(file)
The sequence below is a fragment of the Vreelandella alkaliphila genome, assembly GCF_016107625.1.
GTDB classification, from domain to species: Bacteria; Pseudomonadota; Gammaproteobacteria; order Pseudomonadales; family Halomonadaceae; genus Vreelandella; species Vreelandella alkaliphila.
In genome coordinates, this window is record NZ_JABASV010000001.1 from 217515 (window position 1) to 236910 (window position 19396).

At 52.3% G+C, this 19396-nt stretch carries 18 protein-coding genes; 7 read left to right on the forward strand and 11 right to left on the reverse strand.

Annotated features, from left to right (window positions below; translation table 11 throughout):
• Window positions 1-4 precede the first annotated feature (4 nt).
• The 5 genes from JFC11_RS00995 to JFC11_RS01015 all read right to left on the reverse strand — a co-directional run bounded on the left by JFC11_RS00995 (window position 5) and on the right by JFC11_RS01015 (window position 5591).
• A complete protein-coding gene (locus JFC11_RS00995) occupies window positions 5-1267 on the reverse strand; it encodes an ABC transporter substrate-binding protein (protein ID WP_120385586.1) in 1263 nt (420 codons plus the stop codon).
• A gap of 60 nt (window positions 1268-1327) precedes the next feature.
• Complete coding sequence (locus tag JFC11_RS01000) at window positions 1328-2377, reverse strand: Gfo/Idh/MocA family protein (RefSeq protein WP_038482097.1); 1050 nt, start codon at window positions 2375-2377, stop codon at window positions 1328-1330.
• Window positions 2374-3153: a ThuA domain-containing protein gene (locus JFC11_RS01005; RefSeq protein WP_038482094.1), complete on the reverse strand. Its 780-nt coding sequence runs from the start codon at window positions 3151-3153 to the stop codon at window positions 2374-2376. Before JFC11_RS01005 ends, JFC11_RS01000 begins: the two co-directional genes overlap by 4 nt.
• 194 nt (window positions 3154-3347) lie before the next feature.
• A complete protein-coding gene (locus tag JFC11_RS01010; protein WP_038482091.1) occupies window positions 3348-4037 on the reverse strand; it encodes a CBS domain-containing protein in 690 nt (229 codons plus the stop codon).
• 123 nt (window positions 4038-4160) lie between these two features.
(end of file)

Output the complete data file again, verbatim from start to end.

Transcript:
The sequence below is a fragment of the Vreelandella alkaliphila genome, assembly GCF_016107625.1.
GTDB classification, from domain to species: Bacteria; Pseudomonadota; Gammaproteobacteria; order Pseudomonadales; family Halomonadaceae; genus Vreelandella; species Vreelandella alkaliphila.
In genome coordinates, this window is record NZ_JABASV010000001.1 from 217515 (window position 1) to 236910 (window position 19396).

At 52.3% G+C, this 19396-nt stretch carries 18 protein-coding genes; 7 read left to right on the forward strand and 11 right to left on the reverse strand.

Annotated features, from left to right (window positions below; translation table 11 throughout):
• Window positions 1-4 precede the first annotated feature (4 nt).
• The 5 genes from JFC11_RS00995 to JFC11_RS01015 all read right to left on the reverse strand — a co-directional run bounded on the left by JFC11_RS00995 (window position 5) and on the right by JFC11_RS01015 (window position 5591).
• A complete protein-coding gene (locus JFC11_RS00995) occupies window positions 5-1267 on the reverse strand; it encodes an ABC transporter substrate-binding protein (protein ID WP_120385586.1) in 1263 nt (420 codons plus the stop codon).
• A gap of 60 nt (window positions 1268-1327) precedes the next feature.
• Complete coding sequence (locus tag JFC11_RS01000) at window positions 1328-2377, reverse strand: Gfo/Idh/MocA family protein (RefSeq protein WP_038482097.1); 1050 nt, start codon at window positions 2375-2377, stop codon at window positions 1328-1330.
• Window positions 2374-3153: a ThuA domain-containing protein gene (locus JFC11_RS01005; RefSeq protein WP_038482094.1), complete on the reverse strand. Its 780-nt coding sequence runs from the start codon at window positions 3151-3153 to the stop codon at window positions 2374-2376. Before JFC11_RS01005 ends, JFC11_RS01000 begins: the two co-directional genes overlap by 4 nt.
• 194 nt (window positions 3154-3347) lie before the next feature.
• A complete protein-coding gene (locus tag JFC11_RS01010; protein WP_038482091.1) occupies window positions 3348-4037 on the reverse strand; it encodes a CBS domain-containing protein in 690 nt (229 codons plus the stop codon).
• 123 nt (window positions 4038-4160) lie between these two features.